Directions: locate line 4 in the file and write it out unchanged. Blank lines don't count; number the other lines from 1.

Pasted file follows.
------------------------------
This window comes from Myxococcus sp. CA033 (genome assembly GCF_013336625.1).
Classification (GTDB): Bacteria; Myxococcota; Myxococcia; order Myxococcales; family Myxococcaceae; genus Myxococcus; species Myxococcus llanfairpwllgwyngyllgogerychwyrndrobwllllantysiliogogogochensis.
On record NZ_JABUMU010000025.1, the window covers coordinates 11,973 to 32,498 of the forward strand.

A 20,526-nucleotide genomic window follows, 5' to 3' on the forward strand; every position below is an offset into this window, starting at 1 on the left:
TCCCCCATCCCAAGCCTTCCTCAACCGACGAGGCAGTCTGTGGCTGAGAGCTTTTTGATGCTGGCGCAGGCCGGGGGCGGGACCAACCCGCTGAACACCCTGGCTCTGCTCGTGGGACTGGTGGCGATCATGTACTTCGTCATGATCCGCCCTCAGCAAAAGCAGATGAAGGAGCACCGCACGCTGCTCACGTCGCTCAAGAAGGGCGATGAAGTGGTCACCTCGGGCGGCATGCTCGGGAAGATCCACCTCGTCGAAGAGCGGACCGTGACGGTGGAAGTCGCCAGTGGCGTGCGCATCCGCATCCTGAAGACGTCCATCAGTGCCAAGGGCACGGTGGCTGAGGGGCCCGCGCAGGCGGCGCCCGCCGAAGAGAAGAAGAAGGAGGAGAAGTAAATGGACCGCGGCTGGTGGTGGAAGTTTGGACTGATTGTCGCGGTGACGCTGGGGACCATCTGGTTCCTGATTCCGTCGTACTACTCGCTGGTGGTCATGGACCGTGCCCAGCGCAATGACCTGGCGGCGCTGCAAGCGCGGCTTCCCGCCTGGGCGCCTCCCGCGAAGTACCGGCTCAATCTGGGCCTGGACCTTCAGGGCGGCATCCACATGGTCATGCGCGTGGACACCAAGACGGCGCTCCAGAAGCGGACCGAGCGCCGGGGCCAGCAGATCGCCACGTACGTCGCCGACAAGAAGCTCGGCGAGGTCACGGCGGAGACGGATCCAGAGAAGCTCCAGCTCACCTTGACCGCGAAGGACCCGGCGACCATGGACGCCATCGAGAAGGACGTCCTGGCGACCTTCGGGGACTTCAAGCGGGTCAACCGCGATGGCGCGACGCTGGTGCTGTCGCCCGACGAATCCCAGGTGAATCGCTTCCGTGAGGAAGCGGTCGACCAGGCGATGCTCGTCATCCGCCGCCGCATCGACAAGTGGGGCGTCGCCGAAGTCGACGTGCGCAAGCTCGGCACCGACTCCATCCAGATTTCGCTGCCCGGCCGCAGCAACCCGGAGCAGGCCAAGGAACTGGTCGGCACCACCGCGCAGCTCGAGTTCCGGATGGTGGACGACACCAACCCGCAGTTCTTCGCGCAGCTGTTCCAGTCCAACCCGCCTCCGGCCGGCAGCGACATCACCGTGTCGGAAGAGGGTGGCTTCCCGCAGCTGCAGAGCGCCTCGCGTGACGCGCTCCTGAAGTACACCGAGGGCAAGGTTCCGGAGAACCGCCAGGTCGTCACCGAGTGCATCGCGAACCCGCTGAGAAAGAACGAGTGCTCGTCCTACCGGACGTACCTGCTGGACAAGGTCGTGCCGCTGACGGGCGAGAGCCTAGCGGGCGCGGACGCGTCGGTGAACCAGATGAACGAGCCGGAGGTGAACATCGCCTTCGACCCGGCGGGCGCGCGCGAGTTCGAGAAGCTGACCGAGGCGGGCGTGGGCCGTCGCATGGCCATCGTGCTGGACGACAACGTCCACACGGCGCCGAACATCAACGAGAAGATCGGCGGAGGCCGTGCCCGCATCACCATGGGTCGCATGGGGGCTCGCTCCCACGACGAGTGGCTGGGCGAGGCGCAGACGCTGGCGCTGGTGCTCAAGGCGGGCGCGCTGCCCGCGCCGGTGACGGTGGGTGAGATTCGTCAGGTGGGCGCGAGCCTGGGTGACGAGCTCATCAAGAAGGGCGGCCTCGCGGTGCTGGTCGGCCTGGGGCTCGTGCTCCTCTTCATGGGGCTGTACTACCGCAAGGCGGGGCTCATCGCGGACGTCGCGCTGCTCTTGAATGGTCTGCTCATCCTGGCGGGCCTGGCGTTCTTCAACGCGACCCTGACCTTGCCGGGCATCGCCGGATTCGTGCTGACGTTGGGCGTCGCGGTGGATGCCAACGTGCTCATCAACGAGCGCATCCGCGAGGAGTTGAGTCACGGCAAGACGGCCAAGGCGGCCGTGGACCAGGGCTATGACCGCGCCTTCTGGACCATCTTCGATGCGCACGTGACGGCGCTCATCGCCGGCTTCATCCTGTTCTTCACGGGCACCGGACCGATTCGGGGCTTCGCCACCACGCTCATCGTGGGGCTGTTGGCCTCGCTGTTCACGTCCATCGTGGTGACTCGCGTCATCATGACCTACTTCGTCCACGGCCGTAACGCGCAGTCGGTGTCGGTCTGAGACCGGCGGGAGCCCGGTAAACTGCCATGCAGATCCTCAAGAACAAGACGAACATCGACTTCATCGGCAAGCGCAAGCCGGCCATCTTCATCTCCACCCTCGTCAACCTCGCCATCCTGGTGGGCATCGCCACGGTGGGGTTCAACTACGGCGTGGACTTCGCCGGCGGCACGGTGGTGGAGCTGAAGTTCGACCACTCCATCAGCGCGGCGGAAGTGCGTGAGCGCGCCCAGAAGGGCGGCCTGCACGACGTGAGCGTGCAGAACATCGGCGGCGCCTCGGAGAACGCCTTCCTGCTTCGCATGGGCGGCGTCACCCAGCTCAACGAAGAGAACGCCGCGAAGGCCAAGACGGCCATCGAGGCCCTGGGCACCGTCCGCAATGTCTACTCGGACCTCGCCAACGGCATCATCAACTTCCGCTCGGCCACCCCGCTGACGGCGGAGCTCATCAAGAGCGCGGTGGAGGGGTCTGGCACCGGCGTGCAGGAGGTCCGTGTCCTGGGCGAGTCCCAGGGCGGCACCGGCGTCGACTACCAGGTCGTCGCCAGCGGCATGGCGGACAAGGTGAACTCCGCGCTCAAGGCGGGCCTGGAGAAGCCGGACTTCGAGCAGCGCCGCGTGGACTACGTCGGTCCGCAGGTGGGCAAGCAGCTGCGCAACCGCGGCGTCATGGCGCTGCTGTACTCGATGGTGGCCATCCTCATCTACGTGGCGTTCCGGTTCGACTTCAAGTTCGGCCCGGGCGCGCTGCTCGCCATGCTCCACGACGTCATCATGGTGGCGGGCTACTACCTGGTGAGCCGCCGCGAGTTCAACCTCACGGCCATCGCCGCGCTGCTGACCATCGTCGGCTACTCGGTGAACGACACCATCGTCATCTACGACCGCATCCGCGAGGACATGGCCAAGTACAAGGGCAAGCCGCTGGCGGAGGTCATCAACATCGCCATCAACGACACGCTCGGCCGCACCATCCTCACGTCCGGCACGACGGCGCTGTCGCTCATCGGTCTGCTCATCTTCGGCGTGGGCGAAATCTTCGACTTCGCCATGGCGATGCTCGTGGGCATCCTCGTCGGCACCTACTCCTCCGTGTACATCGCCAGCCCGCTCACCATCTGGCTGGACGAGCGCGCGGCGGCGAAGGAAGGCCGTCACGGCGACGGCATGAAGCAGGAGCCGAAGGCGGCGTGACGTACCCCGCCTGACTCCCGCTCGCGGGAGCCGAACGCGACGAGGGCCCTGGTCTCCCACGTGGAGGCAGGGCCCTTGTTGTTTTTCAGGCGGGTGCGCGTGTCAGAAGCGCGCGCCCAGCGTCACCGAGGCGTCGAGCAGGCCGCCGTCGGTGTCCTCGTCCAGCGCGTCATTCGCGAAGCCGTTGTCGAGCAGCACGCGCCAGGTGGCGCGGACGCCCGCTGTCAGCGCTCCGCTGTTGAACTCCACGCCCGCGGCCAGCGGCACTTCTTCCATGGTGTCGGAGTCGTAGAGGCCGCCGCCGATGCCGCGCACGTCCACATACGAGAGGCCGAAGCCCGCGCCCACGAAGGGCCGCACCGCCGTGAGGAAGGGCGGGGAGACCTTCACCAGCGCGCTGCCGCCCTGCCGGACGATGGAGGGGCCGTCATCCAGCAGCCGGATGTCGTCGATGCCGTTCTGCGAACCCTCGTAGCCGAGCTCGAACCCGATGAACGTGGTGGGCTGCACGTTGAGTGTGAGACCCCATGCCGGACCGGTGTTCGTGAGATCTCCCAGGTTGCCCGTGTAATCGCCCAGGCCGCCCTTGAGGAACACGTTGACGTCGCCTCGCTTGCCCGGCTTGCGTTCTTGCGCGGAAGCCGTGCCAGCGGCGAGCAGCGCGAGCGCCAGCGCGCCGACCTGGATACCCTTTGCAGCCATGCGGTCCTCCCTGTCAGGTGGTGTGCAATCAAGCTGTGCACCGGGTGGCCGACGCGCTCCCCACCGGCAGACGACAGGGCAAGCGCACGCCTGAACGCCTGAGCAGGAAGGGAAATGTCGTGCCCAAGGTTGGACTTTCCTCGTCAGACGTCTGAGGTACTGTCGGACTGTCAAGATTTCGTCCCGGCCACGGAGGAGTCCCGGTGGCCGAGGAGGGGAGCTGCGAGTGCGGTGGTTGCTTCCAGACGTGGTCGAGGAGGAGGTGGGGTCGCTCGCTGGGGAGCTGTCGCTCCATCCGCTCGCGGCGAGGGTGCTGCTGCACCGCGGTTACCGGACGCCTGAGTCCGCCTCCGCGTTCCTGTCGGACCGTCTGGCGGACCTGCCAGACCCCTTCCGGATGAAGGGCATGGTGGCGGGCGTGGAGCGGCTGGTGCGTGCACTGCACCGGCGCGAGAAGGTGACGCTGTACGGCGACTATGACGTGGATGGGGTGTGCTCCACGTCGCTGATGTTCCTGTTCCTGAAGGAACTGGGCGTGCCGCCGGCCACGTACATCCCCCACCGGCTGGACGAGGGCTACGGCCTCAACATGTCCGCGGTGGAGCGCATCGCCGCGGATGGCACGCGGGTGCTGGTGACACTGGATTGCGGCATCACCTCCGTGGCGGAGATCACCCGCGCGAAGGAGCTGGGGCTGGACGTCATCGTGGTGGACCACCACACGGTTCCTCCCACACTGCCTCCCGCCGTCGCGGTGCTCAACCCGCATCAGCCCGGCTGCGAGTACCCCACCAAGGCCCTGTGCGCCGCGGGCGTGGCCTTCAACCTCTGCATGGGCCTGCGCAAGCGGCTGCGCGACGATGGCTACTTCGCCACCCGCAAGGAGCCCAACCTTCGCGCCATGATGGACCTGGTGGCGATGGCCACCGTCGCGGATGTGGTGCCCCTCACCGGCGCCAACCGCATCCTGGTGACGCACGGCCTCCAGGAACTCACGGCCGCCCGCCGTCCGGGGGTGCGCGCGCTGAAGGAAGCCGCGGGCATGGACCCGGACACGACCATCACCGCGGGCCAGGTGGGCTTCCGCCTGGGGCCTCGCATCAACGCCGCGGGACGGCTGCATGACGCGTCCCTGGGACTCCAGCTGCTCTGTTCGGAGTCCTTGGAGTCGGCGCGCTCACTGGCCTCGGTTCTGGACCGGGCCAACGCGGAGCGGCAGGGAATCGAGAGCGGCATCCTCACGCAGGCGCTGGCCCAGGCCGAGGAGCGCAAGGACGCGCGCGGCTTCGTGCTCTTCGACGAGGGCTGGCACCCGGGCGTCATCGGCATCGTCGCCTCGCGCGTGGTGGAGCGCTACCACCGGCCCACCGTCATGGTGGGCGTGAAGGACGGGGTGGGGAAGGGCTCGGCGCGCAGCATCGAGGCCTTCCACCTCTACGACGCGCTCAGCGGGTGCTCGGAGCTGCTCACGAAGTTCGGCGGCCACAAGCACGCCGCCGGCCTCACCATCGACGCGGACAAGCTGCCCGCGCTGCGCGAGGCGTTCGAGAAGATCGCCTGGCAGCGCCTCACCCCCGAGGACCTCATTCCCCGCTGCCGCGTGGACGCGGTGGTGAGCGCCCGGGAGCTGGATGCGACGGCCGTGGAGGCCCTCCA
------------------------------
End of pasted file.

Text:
A 20,526-nucleotide genomic window follows, 5' to 3' on the forward strand; every position below is an offset into this window, starting at 1 on the left: